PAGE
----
Our guest contributor Nicole Capo is from Washington, D.C. and has Puerto Rican roots. She recently set out on Route 66 as part of a promotional trip with the National Trust for Historic Preservation to uncover stories about marginalized communities (particularly Latinx). In this piece, she talks about her thoughts as she visited “Green Book” sites, museums, and numerous cities … discovering that, even with the history of racism against people of color in most of these places, there was always something in every place that made her more conscious of her Hispanic heritage.
The city of Los Angeles greets us from below: we’ve reached the rooftop of the Southwest Museum of the American Indian and I can see skyscrapers in the distance. But even the rolling hills of palm trees — so similar to the ones I grew up with in Puerto Rico — can’t distract me from the scalding heat of the midday sun. They say that dry heat is somehow easier to be in than the alternative, but I’ll take the humidity any day. Give me dewy skin and the constant promise of rain — that’s when I truly feel alive!
I sneak away from the group, back down the endless spiral staircase that feels stuffy and claustrophobic as a coffin, and stop to fan myself at the end. In examining the room I’ve entered, I notice a quote on the wall above the stairwell:
“A casual savage cracked two stones together—
A spark—and man was armed against the weather.”
The casual racism of calling a fellow human a “savage” grounds me, reminding me where I am: this museum was built by a man from Massachusetts who traveled the Southwest and became enamored with the people of color he found there. He collected all kinds of items: pottery, linens, documents, and even human remains, in an effort to document and preserve their histories.
Being here, I am both fascinated by the beautiful art of Native American and Hispanic cultures gathered in one place while also troubled by the problematic nature of a person gathering the bones of brown people for public display. The existence of Latin Americans and other people of color in society has been a theme of my journeys this year, prompting me to consider not only those who ventured through these places before me, but also the fact that I have long considered travel a right when for many it has been, and still is, a privilege and a luxury.
I learned of the Green Book for the first time this year; it cataloged spaces both safe and welcoming to people of color traveling cross-country in the mid-twentieth century. In California, I took my research on the road and searched for some of these places only to be disappointed when we found that many of them had been torn down or converted into something else, with no signs or plaques or any other indication of the events that once took place inside their walls.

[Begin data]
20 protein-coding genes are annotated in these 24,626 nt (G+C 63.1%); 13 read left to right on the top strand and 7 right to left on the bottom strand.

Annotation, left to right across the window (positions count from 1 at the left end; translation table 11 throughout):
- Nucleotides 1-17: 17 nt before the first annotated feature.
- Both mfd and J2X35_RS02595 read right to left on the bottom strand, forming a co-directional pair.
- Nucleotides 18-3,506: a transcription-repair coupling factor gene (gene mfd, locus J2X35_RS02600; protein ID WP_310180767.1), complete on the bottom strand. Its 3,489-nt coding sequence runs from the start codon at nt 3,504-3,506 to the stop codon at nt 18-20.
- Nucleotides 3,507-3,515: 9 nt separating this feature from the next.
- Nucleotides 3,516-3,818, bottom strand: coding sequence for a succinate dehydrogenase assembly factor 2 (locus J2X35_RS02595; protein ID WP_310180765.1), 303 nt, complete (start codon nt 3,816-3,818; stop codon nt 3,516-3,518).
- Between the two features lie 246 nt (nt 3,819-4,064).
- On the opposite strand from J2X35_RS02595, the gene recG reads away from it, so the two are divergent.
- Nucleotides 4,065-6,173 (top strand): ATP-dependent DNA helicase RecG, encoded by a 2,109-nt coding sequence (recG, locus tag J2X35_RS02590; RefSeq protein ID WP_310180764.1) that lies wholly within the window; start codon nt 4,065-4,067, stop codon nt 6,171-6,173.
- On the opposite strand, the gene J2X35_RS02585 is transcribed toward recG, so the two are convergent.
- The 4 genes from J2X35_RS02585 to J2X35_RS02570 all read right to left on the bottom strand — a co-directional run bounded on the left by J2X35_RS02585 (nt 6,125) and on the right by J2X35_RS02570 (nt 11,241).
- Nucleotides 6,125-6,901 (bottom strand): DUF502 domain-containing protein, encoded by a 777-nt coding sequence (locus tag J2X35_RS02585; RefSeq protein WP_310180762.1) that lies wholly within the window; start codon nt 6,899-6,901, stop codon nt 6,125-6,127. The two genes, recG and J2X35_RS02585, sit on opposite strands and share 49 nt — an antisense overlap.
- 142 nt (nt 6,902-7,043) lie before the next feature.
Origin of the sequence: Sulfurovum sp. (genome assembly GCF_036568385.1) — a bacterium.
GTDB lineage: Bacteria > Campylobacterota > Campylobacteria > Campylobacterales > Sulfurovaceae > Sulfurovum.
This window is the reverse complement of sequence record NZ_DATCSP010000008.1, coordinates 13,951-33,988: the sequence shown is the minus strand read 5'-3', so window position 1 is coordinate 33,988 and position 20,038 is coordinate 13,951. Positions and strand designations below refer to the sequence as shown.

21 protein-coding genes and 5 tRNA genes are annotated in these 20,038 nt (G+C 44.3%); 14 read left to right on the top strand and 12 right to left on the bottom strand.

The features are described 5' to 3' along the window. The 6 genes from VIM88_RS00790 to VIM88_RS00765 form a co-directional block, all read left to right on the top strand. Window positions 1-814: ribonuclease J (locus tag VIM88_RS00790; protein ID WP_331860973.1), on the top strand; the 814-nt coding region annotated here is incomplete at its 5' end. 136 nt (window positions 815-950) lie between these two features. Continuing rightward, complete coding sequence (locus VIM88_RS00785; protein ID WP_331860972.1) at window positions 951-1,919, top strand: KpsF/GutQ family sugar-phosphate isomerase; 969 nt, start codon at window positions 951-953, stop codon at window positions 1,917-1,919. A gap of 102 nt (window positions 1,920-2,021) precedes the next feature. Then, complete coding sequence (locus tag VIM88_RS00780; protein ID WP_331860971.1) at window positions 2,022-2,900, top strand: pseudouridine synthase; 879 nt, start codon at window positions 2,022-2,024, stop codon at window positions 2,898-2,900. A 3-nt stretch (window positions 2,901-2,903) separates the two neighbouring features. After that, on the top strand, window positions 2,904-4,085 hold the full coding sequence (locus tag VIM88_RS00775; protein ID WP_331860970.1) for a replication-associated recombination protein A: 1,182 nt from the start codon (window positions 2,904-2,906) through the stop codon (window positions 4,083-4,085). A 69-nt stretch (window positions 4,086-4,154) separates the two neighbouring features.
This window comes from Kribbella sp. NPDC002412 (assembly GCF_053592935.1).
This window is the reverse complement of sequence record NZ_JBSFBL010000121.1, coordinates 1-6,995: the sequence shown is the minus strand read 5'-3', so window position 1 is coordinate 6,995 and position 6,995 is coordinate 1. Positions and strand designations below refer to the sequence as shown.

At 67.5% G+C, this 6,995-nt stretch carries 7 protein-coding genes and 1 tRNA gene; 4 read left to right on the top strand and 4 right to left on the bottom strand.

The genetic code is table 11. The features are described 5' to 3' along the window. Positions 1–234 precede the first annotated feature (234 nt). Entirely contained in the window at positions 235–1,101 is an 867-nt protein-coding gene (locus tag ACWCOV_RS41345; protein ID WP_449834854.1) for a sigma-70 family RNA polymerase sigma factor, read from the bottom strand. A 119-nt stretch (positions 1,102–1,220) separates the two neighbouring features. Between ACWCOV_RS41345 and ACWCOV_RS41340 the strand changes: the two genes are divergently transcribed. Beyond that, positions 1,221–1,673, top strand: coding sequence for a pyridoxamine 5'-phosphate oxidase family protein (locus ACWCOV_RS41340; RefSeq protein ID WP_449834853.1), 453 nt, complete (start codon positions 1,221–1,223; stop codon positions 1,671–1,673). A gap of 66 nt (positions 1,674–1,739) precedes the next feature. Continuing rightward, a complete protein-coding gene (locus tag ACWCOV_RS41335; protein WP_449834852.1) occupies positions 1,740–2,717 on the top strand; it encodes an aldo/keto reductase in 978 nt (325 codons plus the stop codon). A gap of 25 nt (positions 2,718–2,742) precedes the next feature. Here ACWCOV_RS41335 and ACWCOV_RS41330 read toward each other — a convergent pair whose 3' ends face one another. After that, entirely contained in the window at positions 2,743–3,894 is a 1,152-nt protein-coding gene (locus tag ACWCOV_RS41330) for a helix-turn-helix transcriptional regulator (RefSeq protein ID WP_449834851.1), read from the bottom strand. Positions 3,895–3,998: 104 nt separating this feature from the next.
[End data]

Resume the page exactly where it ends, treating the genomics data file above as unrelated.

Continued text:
Amidst the sadness of this discovery, I realized how much more alike we — people of color — are than we are different, and how our stories are erased indiscriminately. Almost a year after Hurricane Maria struck Puerto Rico and the tragic realization that its people, my people, are still considered second-class citizens in the country they call home, I now felt a kinship with those who might not share my culture, but who do share a sense of historic and ancestral trauma. I had never before felt so deeply the connection with my home, and I could see now that the threads of this connection extended far beyond just my island as I know it now, but also back to the native Taínos who once called Borikén their home; to the Spanish who not only contributed to our culture but also erased so much of it; and to the Africans brought over as slaves whose religions, music, and food still live on in our heritage today.
None of us are just one thing; we are genetically and culturally the combination of everything we’ve experienced both personally and in our ancestral past. It is this knowledge that binds us together, that reminds us that, though we are unique in our histories, we are still a single community. That we are more alike than we are different.
And as I flew across the country and beyond this summer — to Los Angeles, Austin, Albuquerque, Boston, New Orleans, Puerto Rico, and Tulum — I carried this knowledge with me in wondering where people like me had been before. In finding bits of myself everywhere I turned and thinking about those who sacrificed their safety, their homes, and even their lives in order to ensure that their cultures lived on.
In New Orleans, the belly-filling comfort food and the Spanish signs of the Quarter took me back to my childhood in San Juan. In Mexico, I heard my mother tongue everywhere I turned; it was the most Spanish I’ve spoken in months. In Los Angeles, after traveling the final stretch of Route 66, fruit and shaved ice vendors on every corner reminded me of the piragüeros back home. And everywhere, the heat — it’s my belief that a hot climate makes for warm people, and warm people never fail to remind me of home.
Yes, the Southwest Museum fills me with a sweet melancholy; I feel close to my roots in this strange space. But I tell myself that, in remembering our histories, we must take the bad alongside the good. It’s how we keep from echoing our mistakes into the future.
All pictures courtesy of Nicole Capo